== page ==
The 25th anniversary of Matthew Shepard's murder in Wyoming became another opportunity to promote the LGBTQ agenda and denigrate conservative opposition. For example, People magazine had a big photo spread in its October 23 issue with this title taking up most of a page:
Matthew Shepard was beaten, tied to a fence and left to die because he was gay. Twenty-five years later, his family is still fighting against hate, devastated by the continuing bloodshed. 'We're moving backward'
People turned to an extremism analyst at GLAAD to claim "hate crimes" are on the rise. Shepard's mother Judy lamented:
"Why are we still doing this work 25 years later?" On the Shepards' priority list: fighting the passage of laws targeting medical care for transgender youth and defeating officeholders who espouse anti-LGBTQ+ bias for political gain. "It used to be socially unacceptable to be a bigot in this country. Now it's not," she says.
All this 25th anniversary hoopla overlooks major problems for the "gay hate crime" angle. Billy Binion at Reason posted a piece headlined "Matthew Shepard's Murder Was Almost Certainly Not an Anti-Gay Hate Crime." Something didn't add up.
It wasn't until the prominent gay journalist Stephen Jimenez published his 2013 book, The Book of Matt: Hidden Truths About the Murder of Matthew Shepard, that those gaps started to narrow significantly. McKinney and Shepard reportedly were connected by the drug trade, with Shepard set to receive a $10,000 shipment of methamphetamine around the time he was killed. Also relevant is that McKinney was allegedly not traumatized by advances from Shepard, as the two had been sexually involved.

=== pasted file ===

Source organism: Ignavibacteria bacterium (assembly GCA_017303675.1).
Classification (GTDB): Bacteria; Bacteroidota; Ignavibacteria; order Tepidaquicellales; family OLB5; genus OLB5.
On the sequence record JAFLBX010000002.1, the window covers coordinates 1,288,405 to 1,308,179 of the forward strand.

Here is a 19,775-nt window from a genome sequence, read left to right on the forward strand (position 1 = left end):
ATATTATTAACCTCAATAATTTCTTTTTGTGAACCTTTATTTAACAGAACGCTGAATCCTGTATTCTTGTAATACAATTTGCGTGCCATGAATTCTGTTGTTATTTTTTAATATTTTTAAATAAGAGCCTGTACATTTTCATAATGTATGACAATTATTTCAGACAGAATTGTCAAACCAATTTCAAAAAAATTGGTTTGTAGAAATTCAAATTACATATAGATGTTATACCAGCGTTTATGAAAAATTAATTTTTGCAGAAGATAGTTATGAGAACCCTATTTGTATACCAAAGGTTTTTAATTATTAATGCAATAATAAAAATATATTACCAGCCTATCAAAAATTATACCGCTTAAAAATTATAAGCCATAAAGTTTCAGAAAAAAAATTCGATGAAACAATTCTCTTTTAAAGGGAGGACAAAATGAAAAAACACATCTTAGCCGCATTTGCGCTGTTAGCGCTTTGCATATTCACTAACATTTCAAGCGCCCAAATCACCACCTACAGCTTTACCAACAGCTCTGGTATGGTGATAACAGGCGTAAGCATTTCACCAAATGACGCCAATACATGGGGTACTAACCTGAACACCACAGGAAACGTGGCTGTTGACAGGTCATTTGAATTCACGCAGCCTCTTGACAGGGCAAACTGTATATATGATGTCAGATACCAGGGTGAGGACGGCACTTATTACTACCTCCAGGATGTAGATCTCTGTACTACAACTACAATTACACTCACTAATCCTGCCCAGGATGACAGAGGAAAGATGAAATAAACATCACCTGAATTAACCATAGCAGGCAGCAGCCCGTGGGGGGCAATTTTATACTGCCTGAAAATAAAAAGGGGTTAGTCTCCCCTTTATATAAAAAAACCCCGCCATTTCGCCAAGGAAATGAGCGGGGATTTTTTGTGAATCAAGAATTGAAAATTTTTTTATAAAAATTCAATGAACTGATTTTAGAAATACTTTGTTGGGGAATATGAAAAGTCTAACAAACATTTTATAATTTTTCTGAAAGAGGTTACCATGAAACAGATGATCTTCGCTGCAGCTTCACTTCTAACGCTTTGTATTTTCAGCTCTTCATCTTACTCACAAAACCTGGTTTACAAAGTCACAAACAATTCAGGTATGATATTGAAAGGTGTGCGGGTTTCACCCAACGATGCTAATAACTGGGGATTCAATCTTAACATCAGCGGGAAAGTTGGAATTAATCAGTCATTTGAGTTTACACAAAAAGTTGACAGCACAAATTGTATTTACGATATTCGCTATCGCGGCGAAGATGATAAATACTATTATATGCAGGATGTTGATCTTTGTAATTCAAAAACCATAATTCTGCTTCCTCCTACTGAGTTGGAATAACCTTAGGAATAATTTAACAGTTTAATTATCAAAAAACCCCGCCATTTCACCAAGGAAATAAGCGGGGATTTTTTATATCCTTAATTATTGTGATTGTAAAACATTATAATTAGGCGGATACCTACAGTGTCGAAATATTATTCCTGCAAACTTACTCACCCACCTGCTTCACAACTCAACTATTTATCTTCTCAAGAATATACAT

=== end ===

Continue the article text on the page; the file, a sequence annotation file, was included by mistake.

Anyone care to challenge those allegations? The Jimenez book has been ignored for 10 years now.
Binion added that the AP reported in 2018 that Shepard assailant Russell Henderson claimed "neither he nor McKinney was motivated by anti-gay hatred when they offered Shepard a ride home from a bar. Instead, he said, they were out to rob him of money and possibly drugs when they drove him to the edge of town on the night of Oct. 6, 1998."
But when the Left has made a legend, they "print the legend" and ignore inconvenient facts, just as Bryant Gumbel demanded on the Today show when they discussed Martin Luther King's adulterous behavior.
On Thursday, Today broadcast a soapy interview with Judy and Dennis Shepard. Katie Couric made a special appearance to gush over the Shepards and lament conservative resistance to the libertine Left: "But just as they believed real progress was being made, the Shepards are now watching as scores of anti-LGBTQ measures are being considered and enacted across the country." Opposition is "vicious."
25 years later, the national media is still using Matthew Shepard's murder against "anti-LGBTQ measures," common-sense laws like keeping men out of women's sports. "This battle is just the last, most vicious attack on the community."— Tim Graham (@TimJGraham) October 22, 2023
Opposing them is vicious bullying? pic.twitter.com/a6ZsCzw6rr
NBC host Savannah Guthrie began by pointing out they're wearing purple to celebrate a GLAAD-organized event. "We're marking Spirit Day. It's a sign of support for LGBTQ youth and to speak out against bullying." Accusing everyone who opposes you as "vicious" forces of "hate" and "bigotry" isn't defined as bullying by the leftist press.
PS: Katie Couric didn't sound the slightest bit objective on TV or on Twitter. The "heroes" are so often people fighting conservatives.